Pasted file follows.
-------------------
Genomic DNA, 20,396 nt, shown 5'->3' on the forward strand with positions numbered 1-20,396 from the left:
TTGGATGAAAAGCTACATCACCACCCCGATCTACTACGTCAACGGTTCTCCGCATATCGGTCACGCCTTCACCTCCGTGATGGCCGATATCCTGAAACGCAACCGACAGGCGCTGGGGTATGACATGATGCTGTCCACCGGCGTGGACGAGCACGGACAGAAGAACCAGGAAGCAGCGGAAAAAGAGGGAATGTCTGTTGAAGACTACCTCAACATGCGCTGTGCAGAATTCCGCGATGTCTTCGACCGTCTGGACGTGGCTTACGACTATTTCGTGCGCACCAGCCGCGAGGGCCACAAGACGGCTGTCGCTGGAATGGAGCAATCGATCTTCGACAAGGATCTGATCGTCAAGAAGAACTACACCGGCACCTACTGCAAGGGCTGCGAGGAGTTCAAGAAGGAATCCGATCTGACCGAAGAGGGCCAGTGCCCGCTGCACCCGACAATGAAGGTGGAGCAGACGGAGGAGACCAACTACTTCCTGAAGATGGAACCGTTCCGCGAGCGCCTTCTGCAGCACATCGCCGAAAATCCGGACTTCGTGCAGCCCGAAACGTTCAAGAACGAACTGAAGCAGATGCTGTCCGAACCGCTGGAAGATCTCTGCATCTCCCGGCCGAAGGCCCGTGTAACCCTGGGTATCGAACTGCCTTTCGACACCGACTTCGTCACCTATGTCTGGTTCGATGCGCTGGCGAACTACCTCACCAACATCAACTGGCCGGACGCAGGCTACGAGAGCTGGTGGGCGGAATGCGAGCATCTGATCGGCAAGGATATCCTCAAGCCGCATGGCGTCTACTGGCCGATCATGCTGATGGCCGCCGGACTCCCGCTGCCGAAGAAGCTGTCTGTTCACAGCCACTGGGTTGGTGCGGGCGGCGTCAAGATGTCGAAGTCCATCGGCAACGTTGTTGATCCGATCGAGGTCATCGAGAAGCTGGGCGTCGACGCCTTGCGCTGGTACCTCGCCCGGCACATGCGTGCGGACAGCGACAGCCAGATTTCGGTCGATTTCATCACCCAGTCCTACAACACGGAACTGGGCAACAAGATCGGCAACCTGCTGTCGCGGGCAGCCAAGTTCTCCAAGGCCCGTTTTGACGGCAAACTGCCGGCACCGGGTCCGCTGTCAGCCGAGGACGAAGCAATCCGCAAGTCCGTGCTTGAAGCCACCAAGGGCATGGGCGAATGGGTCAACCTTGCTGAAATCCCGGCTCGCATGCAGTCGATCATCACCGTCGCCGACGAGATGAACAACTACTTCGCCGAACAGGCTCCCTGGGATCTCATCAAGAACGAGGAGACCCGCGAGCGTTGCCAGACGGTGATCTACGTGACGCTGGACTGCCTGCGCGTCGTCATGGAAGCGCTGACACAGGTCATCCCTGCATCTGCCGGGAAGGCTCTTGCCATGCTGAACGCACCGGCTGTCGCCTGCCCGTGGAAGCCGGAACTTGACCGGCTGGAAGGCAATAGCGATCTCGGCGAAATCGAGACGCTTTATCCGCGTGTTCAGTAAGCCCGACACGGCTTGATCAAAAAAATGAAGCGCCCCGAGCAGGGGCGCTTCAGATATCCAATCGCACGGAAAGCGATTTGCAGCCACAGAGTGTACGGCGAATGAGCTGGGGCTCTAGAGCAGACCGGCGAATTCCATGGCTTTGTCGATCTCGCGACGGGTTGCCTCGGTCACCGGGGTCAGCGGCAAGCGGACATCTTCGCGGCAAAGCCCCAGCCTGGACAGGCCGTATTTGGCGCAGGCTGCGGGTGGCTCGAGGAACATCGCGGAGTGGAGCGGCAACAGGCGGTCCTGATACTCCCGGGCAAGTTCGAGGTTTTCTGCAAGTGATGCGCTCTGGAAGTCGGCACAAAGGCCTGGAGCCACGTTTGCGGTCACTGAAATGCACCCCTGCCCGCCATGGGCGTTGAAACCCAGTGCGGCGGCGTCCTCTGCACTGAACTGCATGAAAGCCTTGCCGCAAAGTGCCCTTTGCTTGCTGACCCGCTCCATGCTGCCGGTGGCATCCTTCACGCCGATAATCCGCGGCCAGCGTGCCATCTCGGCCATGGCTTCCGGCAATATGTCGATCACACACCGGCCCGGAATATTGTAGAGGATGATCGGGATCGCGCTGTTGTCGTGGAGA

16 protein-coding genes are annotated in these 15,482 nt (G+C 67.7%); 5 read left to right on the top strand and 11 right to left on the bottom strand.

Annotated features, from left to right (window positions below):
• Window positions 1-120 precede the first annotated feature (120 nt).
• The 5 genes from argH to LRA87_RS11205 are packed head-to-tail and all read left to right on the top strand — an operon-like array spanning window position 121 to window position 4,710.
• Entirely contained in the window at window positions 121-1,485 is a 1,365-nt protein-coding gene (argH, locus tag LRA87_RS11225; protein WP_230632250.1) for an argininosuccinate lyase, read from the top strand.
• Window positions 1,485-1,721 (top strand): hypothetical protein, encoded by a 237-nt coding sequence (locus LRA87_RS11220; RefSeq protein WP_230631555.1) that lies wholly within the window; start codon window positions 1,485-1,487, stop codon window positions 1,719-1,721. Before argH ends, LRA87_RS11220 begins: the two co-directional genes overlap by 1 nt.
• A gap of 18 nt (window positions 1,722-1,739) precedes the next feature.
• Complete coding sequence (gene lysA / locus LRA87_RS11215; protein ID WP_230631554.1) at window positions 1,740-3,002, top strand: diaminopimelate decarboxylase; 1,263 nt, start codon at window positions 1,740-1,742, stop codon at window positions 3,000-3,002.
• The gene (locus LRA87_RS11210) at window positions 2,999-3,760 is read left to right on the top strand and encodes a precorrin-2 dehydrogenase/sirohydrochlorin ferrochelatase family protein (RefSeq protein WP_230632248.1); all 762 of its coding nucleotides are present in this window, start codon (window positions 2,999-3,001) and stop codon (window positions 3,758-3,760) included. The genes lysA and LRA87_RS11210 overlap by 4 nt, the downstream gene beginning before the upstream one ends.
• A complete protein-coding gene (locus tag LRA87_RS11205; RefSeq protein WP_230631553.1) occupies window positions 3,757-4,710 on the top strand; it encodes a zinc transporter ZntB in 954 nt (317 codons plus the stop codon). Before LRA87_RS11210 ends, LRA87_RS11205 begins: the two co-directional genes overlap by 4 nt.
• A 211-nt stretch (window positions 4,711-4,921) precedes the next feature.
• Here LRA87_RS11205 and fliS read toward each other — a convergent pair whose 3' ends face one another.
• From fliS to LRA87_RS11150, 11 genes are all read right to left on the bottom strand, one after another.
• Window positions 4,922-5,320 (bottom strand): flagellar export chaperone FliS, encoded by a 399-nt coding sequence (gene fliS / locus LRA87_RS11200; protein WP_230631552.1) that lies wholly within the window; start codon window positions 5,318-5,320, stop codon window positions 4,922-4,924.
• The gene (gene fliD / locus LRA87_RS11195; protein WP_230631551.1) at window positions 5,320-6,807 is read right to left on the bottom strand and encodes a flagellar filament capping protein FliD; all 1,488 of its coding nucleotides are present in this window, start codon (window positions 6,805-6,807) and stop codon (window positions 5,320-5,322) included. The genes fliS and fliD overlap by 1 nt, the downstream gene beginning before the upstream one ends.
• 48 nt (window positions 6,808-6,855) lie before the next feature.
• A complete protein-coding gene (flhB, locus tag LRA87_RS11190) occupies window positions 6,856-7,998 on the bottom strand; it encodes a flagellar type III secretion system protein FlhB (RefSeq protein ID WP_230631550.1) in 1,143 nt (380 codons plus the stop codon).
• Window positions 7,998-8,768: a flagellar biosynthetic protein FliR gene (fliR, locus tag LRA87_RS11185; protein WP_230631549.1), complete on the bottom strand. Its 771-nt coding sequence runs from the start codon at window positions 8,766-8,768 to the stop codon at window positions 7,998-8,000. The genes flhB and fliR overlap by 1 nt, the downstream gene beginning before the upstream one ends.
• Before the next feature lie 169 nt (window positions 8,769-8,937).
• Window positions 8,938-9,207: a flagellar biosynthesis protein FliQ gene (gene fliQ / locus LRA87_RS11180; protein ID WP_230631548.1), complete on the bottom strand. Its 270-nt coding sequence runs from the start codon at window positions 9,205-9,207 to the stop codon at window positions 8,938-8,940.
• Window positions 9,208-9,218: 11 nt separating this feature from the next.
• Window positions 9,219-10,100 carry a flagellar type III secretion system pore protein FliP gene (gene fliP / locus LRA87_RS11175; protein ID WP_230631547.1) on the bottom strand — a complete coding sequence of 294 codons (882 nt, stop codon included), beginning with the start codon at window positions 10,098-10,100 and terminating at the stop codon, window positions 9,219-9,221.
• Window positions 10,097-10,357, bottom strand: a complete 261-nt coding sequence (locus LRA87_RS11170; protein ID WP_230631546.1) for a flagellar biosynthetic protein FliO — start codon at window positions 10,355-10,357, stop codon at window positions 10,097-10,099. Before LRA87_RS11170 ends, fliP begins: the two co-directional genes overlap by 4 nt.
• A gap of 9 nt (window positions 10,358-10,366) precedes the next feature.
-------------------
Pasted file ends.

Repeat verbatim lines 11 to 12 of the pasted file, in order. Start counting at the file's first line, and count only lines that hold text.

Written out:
• The gene (locus LRA87_RS11210) at window positions 2,999-3,760 is read left to right on the top strand and encodes a precorrin-2 dehydrogenase/sirohydrochlorin ferrochelatase family protein (RefSeq protein WP_230632248.1); all 762 of its coding nucleotides are present in this window, start codon (window positions 2,999-3,001) and stop codon (window positions 3,758-3,760) included. The genes lysA and LRA87_RS11210 overlap by 4 nt, the downstream gene beginning before the upstream one ends.
• A complete protein-coding gene (locus tag LRA87_RS11205; RefSeq protein WP_230631553.1) occupies window positions 3,757-4,710 on the top strand; it encodes a zinc transporter ZntB in 954 nt (317 codons plus the stop codon). Before LRA87_RS11210 ends, LRA87_RS11205 begins: the two co-directional genes overlap by 4 nt.